"I know there's been work on the classified level with Department of Defense and the Department of Energy, as well as some select industry members, in terms of prioritizing [recovery actions], at least from federal government side," Lawrence said.
"So it is definitely fertile ground to talk about the prioritization," he said, "because even though the grid goes across borders and goes across state boundaries, it would definitely be a challenge to, say, rob Peter to pay Paul, if certain assets need to be moved across those boundaries."
Following the exercise, the Electricity Subsector Coordinating Council, the industry's security leadership group, is revising its attack response playbook of what the chief executives would do in a crisis to help each other's companies, and whether new policies or legislation is needed, said NERC chief security officer Marcus Sachs. "We all agreed the playbook should be updated within a year," he said.
Thinking the 'unthinkable'
Recent cyber ransomware attacks on hospitals illustrate the challenge of defining industry and government responsibilities in restoring vital services, Sachs said. The same issues would confront the power sector after a major attack: "Whose lane is this in? Does Congress need to help out? What authority would government have to mandate actions?" These are emerging questions, Sachs said. "We really haven't thought it through at a policy level."
A third focus of GridEx III was on the role of the 16 regional reliability coordinators on the North American grid that would have to manage grid crises in their areas. Under NERC's procedures, the coordinators have the highest authority for running day-to-day grid operations.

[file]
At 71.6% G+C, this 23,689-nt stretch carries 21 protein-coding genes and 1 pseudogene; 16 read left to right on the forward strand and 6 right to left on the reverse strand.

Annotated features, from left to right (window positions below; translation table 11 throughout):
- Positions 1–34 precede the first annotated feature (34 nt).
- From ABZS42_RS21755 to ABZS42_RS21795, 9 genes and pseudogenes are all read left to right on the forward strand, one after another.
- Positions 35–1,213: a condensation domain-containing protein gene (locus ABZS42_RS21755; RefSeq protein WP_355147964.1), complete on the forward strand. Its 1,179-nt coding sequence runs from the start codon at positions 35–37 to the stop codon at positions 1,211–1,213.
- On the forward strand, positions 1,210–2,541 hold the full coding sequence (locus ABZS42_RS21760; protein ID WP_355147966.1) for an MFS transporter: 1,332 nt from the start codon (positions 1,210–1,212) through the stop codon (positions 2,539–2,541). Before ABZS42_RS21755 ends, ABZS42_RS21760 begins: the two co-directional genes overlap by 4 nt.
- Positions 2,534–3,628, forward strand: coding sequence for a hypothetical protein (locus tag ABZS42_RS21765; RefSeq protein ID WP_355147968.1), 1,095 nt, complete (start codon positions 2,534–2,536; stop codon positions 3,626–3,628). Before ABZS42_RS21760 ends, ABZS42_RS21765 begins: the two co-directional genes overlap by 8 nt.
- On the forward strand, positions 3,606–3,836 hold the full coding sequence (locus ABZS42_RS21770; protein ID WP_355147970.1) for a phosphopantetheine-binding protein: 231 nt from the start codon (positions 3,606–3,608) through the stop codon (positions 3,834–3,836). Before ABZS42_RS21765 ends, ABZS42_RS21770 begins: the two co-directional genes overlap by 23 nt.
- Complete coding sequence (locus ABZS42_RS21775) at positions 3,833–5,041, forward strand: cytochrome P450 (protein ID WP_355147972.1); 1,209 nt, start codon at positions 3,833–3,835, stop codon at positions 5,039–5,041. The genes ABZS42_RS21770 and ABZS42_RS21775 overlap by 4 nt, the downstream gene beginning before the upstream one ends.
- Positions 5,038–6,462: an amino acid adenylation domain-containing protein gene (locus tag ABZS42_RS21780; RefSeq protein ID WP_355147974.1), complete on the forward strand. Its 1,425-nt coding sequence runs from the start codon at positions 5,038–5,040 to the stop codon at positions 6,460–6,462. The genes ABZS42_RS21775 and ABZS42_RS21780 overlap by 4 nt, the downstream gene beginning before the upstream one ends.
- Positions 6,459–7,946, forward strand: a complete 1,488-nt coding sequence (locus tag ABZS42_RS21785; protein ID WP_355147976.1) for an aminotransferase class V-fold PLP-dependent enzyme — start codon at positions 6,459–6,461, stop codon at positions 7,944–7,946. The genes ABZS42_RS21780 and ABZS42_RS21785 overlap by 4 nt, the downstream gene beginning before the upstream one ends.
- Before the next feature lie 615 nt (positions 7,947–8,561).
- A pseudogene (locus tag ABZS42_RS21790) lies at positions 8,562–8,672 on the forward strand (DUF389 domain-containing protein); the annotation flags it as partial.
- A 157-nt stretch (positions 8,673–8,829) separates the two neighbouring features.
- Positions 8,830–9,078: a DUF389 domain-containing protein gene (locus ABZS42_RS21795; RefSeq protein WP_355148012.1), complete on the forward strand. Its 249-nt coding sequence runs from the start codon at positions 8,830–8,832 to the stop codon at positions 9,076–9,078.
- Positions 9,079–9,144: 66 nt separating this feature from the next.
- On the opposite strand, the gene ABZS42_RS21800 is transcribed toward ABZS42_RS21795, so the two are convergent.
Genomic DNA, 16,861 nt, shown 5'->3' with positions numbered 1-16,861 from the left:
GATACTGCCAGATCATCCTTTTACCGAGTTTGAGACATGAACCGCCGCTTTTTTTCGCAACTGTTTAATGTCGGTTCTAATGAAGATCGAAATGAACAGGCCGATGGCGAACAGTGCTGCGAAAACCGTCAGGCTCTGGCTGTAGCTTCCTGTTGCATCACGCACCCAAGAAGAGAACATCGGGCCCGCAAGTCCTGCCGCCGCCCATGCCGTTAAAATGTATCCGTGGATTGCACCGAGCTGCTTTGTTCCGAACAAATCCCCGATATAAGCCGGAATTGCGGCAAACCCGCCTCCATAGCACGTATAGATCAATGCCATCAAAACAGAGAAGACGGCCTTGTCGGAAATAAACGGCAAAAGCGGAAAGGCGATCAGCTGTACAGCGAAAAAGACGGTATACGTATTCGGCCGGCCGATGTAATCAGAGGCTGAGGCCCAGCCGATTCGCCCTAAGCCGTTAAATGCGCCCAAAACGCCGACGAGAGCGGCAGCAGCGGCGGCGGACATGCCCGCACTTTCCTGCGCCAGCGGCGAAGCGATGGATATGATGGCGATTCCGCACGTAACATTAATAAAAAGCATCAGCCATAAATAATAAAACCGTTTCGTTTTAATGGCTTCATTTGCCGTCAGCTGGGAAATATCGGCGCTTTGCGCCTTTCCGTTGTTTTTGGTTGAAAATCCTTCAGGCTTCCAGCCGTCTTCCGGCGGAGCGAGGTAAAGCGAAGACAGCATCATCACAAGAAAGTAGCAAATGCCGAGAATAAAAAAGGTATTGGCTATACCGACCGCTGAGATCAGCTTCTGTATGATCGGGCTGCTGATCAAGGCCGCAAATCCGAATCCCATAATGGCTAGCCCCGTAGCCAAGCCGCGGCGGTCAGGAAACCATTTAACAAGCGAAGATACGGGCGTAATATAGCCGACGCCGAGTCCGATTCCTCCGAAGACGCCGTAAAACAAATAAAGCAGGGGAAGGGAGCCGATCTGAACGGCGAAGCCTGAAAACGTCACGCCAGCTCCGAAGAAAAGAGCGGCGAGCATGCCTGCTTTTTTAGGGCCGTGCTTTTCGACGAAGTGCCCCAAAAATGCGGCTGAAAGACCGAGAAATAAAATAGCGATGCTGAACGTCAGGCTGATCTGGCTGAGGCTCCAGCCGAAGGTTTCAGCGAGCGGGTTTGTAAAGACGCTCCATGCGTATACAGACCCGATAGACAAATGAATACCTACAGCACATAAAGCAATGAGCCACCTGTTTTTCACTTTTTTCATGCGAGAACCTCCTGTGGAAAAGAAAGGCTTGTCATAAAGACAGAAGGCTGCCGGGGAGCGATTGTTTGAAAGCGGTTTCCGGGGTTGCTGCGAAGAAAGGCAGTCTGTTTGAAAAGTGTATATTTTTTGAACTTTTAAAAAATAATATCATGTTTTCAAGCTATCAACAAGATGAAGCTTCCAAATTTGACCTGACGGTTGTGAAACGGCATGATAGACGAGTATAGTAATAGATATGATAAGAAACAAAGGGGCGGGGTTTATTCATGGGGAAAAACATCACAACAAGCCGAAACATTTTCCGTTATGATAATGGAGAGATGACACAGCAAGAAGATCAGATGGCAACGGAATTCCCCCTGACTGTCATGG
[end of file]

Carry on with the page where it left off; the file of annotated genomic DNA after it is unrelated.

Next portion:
"What we wanted to do is challenge the reliability coordinators to be on that ragged edge of making decisions on [where] to roll things back or keep the lights on, in order to maximize the reliability of the system," Lawrence said.
There was plenty of value for power companies that took part, said Brian Harrell, a former NERC executive who developed the GridEx program and is now a security consultant at Navigant. "Cyber and physical threats are constantly evolving and require quick action and flexibility that comes from constant vigilance and collaboration. Exercising security response as an industry will strengthen relationships, improve security policy and increase the flow of critical information to the sector," he said.
However, only one-quarter of the utility participants sent in "lessons learned" reports requested by NERC, a "relatively low number" that NERC said it will seek to improve in the next exercise in 2017.
E&ETV's The Cutting Edge: EnergyWire's Behr discusses new details on NERC cyberattack exercise
This week, the North American Electric Reliability Corp. released its unclassified summary of its latest GridEx exercise, which tested how utility participants would handle a blackout following a cyber and physical attack on the U.S. grid. How vulnerable is the grid to an attack like the one simulated at GridEx, and how should state regulators take the lessons learned from the exercise to formulate a plan of action? On today's The Cutting Edge, EnergyWire reporter Peter Behr discusses the unclassified summary's details and next steps. Today's The Cutting Edge will air on E&ETV at 12:30 p.m. EDT.